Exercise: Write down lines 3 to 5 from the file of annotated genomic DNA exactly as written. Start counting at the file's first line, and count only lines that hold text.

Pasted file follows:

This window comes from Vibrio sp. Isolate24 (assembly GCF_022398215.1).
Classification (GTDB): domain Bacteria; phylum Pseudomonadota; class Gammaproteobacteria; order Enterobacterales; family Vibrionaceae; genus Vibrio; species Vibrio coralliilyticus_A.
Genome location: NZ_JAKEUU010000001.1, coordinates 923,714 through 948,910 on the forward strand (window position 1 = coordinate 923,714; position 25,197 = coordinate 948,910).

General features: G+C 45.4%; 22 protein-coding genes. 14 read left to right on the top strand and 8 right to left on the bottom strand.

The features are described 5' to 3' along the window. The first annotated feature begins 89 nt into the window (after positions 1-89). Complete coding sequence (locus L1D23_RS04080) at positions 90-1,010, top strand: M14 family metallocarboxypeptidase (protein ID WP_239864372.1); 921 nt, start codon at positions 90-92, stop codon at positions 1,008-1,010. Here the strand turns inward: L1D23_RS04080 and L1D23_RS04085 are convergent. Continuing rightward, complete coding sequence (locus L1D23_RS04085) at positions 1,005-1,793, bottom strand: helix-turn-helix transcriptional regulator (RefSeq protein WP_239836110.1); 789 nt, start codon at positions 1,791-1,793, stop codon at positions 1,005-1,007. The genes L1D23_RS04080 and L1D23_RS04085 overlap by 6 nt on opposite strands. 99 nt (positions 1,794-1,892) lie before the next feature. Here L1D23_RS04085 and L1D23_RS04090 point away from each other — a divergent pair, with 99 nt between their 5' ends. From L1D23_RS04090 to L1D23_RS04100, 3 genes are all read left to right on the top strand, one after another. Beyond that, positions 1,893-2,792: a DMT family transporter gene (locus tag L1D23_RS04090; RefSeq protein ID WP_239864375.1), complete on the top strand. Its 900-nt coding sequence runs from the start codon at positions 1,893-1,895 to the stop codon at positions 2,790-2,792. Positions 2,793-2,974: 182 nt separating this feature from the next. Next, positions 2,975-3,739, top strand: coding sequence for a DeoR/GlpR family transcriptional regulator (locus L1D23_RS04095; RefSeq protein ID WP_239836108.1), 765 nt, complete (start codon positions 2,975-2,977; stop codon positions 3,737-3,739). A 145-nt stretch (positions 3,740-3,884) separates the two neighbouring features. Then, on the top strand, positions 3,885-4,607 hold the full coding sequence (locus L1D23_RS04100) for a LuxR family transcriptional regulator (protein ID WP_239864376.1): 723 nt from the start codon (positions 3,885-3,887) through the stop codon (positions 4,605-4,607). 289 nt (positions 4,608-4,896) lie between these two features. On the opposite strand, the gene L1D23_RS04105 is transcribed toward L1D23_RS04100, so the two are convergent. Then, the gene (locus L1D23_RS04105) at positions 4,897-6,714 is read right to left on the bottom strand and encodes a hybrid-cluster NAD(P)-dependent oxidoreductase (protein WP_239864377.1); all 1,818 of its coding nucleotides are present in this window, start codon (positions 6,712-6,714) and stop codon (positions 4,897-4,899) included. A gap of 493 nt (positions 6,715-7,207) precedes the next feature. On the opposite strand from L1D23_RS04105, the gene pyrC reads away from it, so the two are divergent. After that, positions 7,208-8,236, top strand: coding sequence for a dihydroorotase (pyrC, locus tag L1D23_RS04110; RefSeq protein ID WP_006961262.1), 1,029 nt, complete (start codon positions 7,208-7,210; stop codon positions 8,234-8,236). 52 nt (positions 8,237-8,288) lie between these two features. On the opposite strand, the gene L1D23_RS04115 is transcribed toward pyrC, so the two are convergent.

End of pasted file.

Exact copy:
Genome location: NZ_JAKEUU010000001.1, coordinates 923,714 through 948,910 on the forward strand (window position 1 = coordinate 923,714; position 25,197 = coordinate 948,910).

General features: G+C 45.4%; 22 protein-coding genes. 14 read left to right on the top strand and 8 right to left on the bottom strand.

The features are described 5' to 3' along the window. The first annotated feature begins 89 nt into the window (after positions 1-89). Complete coding sequence (locus L1D23_RS04080) at positions 90-1,010, top strand: M14 family metallocarboxypeptidase (protein ID WP_239864372.1); 921 nt, start codon at positions 90-92, stop codon at positions 1,008-1,010. Here the strand turns inward: L1D23_RS04080 and L1D23_RS04085 are convergent. Continuing rightward, complete coding sequence (locus L1D23_RS04085) at positions 1,005-1,793, bottom strand: helix-turn-helix transcriptional regulator (RefSeq protein WP_239836110.1); 789 nt, start codon at positions 1,791-1,793, stop codon at positions 1,005-1,007. The genes L1D23_RS04080 and L1D23_RS04085 overlap by 6 nt on opposite strands. 99 nt (positions 1,794-1,892) lie before the next feature. Here L1D23_RS04085 and L1D23_RS04090 point away from each other — a divergent pair, with 99 nt between their 5' ends. From L1D23_RS04090 to L1D23_RS04100, 3 genes are all read left to right on the top strand, one after another. Beyond that, positions 1,893-2,792: a DMT family transporter gene (locus tag L1D23_RS04090; RefSeq protein ID WP_239864375.1), complete on the top strand. Its 900-nt coding sequence runs from the start codon at positions 1,893-1,895 to the stop codon at positions 2,790-2,792. Positions 2,793-2,974: 182 nt separating this feature from the next. Next, positions 2,975-3,739, top strand: coding sequence for a DeoR/GlpR family transcriptional regulator (locus L1D23_RS04095; RefSeq protein ID WP_239836108.1), 765 nt, complete (start codon positions 2,975-2,977; stop codon positions 3,737-3,739). A 145-nt stretch (positions 3,740-3,884) separates the two neighbouring features. Then, on the top strand, positions 3,885-4,607 hold the full coding sequence (locus L1D23_RS04100) for a LuxR family transcriptional regulator (protein ID WP_239864376.1): 723 nt from the start codon (positions 3,885-3,887) through the stop codon (positions 4,605-4,607). 289 nt (positions 4,608-4,896) lie between these two features. On the opposite strand, the gene L1D23_RS04105 is transcribed toward L1D23_RS04100, so the two are convergent. Then, the gene (locus L1D23_RS04105) at positions 4,897-6,714 is read right to left on the bottom strand and encodes a hybrid-cluster NAD(P)-dependent oxidoreductase (protein WP_239864377.1); all 1,818 of its coding nucleotides are present in this window, start codon (positions 6,712-6,714) and stop codon (positions 4,897-4,899) included. A gap of 493 nt (positions 6,715-7,207) precedes the next feature. On the opposite strand from L1D23_RS04105, the gene pyrC reads away from it, so the two are divergent. After that, positions 7,208-8,236, top strand: coding sequence for a dihydroorotase (pyrC, locus tag L1D23_RS04110; RefSeq protein ID WP_006961262.1), 1,029 nt, complete (start codon positions 7,208-7,210; stop codon positions 8,234-8,236). 52 nt (positions 8,237-8,288) lie between these two features. On the opposite strand, the gene L1D23_RS04115 is transcribed toward pyrC, so the two are convergent.